This presentation from Berkeley Lab scientist Javier Ceja-Navarro hints at a strange new future for agriculture and energy production. I’m willing to bet it’s like nothing that you ever imagined.

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Ceja-Navarro is one of many researchers at Berkeley Lab who are trying to use biological systems to create sustainable energy — in this case, biofuels. And microbes in the guts of three insects could play a huge role in this. He describes how his work explores chemical systems in the guts of insects who eat wood, coffee beans, and nutrients in soil. Each insect has a kind of superpower that could help us do things like sequester carbon in soil, break down biofuels quickly, and even prevent pests from eating crops.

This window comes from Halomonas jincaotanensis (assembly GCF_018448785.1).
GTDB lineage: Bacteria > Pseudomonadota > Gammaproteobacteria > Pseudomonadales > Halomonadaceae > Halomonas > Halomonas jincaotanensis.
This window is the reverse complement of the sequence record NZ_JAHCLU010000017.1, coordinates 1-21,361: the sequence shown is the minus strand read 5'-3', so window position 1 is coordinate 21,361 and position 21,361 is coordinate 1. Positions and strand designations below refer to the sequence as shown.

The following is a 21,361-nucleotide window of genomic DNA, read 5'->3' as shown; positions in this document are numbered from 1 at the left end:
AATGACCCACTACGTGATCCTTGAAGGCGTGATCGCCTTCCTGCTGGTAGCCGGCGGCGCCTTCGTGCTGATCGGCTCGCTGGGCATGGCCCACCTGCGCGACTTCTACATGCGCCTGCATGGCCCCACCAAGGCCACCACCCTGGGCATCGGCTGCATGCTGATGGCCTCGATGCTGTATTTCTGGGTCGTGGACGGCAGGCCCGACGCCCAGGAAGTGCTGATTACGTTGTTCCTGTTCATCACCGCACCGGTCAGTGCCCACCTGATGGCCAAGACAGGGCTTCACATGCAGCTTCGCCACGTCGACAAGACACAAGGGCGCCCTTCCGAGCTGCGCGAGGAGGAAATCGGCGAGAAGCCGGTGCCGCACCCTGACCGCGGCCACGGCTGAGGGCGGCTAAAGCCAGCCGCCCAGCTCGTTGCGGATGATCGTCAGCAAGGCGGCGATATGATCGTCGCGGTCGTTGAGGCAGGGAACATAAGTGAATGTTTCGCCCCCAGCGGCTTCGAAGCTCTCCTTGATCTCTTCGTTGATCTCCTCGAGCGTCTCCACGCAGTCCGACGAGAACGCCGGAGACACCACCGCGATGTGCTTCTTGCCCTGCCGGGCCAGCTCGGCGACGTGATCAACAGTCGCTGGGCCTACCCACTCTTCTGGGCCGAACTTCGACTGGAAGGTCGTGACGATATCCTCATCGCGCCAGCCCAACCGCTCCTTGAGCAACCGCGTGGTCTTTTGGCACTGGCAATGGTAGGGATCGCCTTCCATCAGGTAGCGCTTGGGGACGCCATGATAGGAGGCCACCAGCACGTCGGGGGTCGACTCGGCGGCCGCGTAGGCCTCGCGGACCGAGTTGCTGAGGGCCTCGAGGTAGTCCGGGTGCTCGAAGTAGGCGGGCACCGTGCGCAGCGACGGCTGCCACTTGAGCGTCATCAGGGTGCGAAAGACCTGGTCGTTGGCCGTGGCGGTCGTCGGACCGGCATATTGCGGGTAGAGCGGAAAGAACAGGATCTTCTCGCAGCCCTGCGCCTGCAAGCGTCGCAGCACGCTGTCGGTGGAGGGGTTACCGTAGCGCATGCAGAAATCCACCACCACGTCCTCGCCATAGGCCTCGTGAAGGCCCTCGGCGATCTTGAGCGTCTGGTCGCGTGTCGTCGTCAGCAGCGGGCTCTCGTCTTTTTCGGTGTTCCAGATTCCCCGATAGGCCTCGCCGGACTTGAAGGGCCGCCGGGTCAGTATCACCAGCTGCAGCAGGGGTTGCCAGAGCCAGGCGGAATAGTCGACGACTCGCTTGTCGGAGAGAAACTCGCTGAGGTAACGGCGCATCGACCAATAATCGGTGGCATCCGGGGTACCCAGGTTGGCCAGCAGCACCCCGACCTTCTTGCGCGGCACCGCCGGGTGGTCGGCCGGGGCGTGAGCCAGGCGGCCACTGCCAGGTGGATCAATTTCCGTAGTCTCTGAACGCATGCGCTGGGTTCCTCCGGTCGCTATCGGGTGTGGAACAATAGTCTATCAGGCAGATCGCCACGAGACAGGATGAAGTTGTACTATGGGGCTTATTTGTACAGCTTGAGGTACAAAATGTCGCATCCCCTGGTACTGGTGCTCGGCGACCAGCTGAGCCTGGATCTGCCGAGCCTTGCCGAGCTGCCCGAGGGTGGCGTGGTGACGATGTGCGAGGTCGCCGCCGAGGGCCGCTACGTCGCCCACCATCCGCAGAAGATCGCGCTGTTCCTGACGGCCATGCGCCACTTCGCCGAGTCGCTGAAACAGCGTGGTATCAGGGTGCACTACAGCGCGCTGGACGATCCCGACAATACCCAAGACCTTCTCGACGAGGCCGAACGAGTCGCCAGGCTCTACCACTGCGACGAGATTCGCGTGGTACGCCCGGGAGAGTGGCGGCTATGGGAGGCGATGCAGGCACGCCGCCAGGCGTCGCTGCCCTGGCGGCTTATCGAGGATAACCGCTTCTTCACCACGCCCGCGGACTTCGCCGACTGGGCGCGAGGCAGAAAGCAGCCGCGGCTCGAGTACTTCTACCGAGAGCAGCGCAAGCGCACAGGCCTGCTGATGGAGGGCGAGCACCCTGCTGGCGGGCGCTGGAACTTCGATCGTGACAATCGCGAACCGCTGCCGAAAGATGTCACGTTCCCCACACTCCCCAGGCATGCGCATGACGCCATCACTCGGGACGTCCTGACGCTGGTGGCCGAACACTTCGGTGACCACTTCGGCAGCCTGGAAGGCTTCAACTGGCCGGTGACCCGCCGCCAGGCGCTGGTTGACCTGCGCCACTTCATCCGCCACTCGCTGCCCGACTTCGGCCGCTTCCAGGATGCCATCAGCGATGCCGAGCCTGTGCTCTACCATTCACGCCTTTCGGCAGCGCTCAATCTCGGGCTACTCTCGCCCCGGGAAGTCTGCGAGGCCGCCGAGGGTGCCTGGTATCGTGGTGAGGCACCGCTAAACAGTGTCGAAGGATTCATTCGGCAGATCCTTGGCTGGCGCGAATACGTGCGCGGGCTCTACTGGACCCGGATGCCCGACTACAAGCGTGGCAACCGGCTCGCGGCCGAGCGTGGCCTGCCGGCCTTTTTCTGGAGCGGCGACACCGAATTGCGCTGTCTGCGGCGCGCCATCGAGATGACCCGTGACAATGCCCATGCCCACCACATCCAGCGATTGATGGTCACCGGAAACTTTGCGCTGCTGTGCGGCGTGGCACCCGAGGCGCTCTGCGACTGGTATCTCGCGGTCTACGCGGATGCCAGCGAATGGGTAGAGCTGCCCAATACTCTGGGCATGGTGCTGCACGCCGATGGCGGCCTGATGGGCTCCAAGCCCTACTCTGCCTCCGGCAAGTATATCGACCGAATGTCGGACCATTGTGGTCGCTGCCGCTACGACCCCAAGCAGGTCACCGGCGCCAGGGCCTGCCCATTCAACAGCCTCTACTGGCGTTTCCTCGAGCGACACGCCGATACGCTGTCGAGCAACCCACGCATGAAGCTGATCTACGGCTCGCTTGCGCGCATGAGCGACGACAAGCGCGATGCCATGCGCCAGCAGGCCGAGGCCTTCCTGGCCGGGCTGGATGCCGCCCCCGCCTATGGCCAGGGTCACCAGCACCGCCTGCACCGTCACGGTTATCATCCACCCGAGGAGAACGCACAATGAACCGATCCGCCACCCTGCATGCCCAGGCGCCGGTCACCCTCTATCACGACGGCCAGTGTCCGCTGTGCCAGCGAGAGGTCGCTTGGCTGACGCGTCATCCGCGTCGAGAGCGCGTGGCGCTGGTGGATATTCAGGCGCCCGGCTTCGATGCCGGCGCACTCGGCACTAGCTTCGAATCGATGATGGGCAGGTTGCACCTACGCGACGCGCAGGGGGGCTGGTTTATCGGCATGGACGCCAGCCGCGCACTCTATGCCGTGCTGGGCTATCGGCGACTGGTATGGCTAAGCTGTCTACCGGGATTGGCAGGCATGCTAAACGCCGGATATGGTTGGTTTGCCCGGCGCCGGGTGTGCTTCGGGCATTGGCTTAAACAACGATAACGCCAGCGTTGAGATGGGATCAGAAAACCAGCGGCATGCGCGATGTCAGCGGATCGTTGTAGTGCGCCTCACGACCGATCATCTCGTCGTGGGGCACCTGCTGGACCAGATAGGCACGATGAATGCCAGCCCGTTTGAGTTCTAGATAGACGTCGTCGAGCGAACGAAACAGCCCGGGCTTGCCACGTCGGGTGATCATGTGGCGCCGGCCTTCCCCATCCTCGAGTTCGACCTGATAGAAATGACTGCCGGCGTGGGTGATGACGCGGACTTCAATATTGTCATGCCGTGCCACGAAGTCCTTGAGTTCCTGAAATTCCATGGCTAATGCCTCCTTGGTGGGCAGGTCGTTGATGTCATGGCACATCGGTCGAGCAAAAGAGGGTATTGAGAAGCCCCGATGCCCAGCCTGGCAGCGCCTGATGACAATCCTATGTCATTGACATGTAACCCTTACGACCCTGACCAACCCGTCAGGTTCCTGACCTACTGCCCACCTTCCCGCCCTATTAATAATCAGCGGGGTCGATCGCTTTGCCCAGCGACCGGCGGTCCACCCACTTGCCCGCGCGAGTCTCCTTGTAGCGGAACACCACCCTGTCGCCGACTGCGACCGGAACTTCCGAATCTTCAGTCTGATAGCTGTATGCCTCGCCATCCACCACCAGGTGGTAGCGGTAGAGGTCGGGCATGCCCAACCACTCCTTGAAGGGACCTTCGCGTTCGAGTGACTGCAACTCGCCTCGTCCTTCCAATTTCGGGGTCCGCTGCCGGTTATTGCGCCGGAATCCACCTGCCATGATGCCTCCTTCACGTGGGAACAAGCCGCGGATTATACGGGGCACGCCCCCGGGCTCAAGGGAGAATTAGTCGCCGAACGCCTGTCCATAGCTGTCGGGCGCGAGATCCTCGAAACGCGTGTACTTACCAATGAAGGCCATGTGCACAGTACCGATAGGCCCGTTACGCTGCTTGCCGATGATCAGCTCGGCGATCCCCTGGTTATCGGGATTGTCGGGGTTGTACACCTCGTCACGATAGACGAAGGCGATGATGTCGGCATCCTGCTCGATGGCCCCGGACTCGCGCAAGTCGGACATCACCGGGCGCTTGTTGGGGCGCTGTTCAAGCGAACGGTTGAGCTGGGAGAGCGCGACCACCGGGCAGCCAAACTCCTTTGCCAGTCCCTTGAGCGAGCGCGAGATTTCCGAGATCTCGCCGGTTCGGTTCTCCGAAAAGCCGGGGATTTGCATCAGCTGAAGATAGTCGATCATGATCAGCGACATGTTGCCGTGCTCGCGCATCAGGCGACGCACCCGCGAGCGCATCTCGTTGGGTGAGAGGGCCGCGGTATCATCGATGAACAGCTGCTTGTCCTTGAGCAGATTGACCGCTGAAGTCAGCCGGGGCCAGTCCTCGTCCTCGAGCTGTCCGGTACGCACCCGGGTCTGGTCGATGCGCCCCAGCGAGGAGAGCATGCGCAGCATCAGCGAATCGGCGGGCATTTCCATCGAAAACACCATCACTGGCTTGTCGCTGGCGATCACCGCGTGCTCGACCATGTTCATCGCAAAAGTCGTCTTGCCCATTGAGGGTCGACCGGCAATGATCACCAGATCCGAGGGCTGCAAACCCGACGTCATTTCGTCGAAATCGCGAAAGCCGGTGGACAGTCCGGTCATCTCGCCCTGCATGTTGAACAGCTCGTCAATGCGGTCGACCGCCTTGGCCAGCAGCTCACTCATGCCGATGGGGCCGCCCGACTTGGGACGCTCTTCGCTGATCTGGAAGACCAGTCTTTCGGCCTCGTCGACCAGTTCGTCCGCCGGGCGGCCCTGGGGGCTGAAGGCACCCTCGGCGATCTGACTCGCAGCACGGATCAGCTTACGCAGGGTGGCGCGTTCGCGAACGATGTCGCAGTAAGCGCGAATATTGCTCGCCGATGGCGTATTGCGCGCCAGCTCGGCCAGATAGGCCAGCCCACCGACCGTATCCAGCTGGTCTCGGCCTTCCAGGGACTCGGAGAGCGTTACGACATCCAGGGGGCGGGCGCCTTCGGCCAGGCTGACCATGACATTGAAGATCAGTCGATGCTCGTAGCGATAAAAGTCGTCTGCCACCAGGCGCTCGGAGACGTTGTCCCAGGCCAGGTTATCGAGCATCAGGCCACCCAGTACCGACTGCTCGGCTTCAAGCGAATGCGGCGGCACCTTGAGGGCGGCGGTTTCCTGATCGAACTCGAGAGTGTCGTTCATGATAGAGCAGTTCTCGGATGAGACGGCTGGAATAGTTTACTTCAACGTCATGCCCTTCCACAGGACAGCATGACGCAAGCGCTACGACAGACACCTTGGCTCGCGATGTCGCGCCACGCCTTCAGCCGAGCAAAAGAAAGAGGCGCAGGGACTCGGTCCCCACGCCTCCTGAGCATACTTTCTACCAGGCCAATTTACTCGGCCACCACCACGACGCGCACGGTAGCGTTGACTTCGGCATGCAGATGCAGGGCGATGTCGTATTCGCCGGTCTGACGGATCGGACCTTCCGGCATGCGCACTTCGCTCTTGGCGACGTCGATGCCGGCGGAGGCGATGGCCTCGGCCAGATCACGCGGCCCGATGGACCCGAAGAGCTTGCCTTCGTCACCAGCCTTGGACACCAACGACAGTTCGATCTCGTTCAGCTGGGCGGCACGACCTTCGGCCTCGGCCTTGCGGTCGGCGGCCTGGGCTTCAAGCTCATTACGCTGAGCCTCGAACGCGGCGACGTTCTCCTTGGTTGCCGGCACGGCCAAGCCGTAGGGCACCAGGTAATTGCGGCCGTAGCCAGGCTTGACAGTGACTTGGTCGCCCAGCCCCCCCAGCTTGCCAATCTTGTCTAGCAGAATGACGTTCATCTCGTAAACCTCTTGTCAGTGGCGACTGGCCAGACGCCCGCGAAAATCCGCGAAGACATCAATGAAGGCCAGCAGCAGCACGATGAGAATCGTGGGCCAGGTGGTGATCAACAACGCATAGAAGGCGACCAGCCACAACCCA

For example, there are microbes in the guts of the passalid beetle that allow it to draw energy from the tough lignin fibers in plants. If we can figure out how these microbes work, we might be able to figure out ways to break down plants into biofuels more easily and quickly.

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What’s so surprising (and hopeful) about Ceja-Navarro’s research is that he’s talking about using naturally-occurring processes to make human civilization more sustainable. This is the future of sustainable technology, people. It’s about observing how nature works, and trying to emulate it. It’s about building biological devices, not plastic garbage machines.

Watch and see the future.


Contact the author at annalee@gizmodo.com.
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